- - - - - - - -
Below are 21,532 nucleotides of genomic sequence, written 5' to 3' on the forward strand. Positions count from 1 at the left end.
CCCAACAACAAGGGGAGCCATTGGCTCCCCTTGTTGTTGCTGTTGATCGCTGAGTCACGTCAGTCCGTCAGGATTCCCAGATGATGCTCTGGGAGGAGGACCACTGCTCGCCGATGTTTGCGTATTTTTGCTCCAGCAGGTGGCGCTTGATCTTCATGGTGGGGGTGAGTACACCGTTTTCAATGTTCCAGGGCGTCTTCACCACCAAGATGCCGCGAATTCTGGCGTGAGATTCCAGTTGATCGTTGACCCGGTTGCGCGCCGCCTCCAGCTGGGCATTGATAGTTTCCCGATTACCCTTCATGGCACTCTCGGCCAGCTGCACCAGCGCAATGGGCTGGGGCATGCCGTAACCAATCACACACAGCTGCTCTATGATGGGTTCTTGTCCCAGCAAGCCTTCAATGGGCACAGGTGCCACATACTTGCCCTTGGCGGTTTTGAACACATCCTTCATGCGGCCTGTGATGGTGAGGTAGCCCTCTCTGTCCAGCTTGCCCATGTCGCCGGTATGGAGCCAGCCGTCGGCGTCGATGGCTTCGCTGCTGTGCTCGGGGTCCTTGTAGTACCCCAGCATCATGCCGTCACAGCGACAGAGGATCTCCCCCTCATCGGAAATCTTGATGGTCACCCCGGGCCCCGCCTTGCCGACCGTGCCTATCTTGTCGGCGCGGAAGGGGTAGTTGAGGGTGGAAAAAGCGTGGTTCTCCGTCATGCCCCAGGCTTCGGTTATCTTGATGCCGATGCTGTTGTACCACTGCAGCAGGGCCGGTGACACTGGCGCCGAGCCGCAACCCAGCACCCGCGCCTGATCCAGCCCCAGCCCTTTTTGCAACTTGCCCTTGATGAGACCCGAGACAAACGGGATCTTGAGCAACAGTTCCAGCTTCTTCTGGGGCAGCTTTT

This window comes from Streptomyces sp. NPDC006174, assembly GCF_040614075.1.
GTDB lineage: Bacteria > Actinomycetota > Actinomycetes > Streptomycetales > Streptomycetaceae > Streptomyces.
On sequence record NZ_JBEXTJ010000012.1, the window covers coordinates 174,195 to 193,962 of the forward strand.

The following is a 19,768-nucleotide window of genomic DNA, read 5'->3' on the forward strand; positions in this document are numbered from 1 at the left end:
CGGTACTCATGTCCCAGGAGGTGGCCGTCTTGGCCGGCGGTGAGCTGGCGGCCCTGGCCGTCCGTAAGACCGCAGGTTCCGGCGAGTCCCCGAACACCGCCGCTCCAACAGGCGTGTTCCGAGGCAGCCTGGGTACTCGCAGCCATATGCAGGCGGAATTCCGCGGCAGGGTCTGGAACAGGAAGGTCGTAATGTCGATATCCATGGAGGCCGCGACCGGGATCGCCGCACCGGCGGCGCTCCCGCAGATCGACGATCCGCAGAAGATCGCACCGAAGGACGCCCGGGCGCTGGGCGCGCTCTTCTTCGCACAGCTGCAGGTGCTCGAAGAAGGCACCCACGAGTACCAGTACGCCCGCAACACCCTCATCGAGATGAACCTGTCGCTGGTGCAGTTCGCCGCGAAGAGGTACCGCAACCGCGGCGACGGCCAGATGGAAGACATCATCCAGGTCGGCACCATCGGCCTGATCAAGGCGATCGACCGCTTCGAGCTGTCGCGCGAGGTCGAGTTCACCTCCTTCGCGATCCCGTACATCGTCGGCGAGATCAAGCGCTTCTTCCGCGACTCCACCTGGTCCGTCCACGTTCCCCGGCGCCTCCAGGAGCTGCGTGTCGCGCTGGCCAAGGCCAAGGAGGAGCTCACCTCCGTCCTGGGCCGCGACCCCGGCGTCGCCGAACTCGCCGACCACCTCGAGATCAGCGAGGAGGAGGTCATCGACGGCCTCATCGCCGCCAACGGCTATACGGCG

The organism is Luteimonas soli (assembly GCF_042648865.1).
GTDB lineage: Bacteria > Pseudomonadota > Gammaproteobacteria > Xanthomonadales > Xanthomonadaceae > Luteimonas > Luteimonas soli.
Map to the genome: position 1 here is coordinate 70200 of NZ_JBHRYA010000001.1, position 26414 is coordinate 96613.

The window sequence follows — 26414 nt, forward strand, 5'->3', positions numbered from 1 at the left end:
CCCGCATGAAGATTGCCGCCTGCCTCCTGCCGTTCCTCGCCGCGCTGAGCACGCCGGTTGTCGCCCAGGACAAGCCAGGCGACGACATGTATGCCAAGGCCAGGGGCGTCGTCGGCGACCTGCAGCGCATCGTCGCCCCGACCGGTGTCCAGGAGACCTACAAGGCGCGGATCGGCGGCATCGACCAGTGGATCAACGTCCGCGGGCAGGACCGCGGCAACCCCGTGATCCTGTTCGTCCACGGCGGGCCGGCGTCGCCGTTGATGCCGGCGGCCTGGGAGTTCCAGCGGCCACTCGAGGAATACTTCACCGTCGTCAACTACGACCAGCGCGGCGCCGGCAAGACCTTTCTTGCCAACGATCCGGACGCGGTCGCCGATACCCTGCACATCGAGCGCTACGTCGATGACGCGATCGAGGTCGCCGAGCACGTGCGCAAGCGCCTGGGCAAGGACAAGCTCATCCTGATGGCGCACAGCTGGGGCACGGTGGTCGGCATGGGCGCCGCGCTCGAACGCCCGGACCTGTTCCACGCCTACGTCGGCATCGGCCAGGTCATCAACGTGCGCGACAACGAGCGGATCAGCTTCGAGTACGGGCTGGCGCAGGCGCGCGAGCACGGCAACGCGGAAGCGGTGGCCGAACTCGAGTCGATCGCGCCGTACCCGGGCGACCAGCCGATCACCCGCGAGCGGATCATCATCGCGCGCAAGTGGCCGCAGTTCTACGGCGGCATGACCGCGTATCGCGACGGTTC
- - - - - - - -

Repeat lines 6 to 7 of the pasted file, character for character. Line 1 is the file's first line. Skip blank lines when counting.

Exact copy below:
The following is a 19,768-nucleotide window of genomic DNA, read 5'->3' on the forward strand; positions in this document are numbered from 1 at the left end:
CGGTACTCATGTCCCAGGAGGTGGCCGTCTTGGCCGGCGGTGAGCTGGCGGCCCTGGCCGTCCGTAAGACCGCAGGTTCCGGCGAGTCCCCGAACACCGCCGCTCCAACAGGCGTGTTCCGAGGCAGCCTGGGTACTCGCAGCCATATGCAGGCGGAATTCCGCGGCAGGGTCTGGAACAGGAAGGTCGTAATGTCGATATCCATGGAGGCCGCGACCGGGATCGCCGCACCGGCGGCGCTCCCGCAGATCGACGATCCGCAGAAGATCGCACCGAAGGACGCCCGGGCGCTGGGCGCGCTCTTCTTCGCACAGCTGCAGGTGCTCGAAGAAGGCACCCACGAGTACCAGTACGCCCGCAACACCCTCATCGAGATGAACCTGTCGCTGGTGCAGTTCGCCGCGAAGAGGTACCGCAACCGCGGCGACGGCCAGATGGAAGACATCATCCAGGTCGGCACCATCGGCCTGATCAAGGCGATCGACCGCTTCGAGCTGTCGCGCGAGGTCGAGTTCACCTCCTTCGCGATCCCGTACATCGTCGGCGAGATCAAGCGCTTCTTCCGCGACTCCACCTGGTCCGTCCACGTTCCCCGGCGCCTCCAGGAGCTGCGTGTCGCGCTGGCCAAGGCCAAGGAGGAGCTCACCTCCGTCCTGGGCCGCGACCCCGGCGTCGCCGAACTCGCCGACCACCTCGAGATCAGCGAGGAGGAGGTCATCGACGGCCTCATCGCCGCCAACGGCTATACGGCG